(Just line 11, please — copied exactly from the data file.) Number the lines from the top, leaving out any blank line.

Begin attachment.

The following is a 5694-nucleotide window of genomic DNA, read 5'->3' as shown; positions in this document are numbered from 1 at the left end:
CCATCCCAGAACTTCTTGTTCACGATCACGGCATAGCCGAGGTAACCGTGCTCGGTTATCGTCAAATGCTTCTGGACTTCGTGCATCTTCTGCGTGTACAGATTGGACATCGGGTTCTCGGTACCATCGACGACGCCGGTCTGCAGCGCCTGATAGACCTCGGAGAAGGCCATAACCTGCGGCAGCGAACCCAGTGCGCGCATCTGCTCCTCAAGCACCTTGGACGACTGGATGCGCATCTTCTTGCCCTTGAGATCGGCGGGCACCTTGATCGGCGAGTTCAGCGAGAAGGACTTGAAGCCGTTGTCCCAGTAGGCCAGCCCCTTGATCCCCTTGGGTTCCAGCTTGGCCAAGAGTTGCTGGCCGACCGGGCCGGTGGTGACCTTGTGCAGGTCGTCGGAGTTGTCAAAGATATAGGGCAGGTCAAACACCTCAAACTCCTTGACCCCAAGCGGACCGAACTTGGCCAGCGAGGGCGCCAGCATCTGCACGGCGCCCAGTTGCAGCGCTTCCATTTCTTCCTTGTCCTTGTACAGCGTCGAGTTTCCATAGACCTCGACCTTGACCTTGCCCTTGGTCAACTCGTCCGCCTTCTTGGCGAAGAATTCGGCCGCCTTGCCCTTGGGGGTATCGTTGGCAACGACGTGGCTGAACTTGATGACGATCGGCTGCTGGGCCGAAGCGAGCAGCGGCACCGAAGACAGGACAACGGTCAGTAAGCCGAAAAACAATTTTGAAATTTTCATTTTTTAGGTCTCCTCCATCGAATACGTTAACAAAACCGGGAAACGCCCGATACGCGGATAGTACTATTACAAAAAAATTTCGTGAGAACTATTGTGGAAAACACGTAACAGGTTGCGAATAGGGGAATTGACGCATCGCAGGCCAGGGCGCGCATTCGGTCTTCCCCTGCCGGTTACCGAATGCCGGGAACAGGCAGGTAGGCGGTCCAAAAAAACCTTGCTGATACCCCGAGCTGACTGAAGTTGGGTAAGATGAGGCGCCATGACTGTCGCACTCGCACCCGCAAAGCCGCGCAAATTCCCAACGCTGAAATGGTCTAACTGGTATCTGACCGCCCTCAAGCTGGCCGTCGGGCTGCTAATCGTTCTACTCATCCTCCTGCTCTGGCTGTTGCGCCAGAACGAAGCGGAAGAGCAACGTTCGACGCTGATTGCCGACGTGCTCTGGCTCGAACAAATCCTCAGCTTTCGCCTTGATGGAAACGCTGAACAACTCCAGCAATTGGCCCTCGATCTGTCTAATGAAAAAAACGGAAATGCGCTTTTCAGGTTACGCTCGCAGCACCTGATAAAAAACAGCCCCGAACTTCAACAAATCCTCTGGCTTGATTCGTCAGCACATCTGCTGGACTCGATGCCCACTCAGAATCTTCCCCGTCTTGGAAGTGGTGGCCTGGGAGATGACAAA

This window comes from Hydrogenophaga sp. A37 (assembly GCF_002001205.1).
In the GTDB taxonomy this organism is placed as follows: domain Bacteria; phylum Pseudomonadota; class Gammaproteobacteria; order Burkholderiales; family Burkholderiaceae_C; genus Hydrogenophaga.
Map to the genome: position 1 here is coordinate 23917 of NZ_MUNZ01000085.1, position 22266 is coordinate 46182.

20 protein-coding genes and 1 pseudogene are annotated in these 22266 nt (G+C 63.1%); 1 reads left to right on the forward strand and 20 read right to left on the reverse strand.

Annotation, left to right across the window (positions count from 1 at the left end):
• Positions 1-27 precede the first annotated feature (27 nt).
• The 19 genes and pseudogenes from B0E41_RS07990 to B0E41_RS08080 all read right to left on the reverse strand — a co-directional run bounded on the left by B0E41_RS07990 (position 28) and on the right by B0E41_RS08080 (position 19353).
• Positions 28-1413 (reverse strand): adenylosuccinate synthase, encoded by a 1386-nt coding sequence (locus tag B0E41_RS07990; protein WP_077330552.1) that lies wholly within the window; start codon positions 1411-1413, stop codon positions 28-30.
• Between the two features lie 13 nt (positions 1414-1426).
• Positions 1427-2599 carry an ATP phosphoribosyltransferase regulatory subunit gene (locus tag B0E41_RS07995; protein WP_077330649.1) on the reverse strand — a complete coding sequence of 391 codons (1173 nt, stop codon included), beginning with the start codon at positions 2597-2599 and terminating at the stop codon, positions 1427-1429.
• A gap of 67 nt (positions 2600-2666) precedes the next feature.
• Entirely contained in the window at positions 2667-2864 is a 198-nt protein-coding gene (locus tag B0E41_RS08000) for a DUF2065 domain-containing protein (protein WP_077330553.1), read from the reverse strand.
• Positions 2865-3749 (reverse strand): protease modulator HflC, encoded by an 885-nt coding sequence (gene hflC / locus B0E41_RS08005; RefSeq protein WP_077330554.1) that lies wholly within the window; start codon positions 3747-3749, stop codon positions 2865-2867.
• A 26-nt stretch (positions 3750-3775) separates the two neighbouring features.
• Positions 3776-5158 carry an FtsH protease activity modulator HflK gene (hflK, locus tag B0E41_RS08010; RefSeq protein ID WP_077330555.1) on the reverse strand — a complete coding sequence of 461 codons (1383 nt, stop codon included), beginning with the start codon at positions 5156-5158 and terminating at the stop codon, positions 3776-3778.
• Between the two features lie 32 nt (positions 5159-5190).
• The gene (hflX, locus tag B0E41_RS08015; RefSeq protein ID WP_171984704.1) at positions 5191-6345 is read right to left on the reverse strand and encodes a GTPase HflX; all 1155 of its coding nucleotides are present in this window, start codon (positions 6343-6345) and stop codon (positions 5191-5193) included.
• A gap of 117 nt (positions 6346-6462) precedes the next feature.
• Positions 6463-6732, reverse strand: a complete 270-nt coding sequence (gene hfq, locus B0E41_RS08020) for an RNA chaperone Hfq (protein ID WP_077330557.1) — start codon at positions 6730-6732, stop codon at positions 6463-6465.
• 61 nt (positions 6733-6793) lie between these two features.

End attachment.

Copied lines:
• Between the two features lie 13 nt (positions 1414-1426).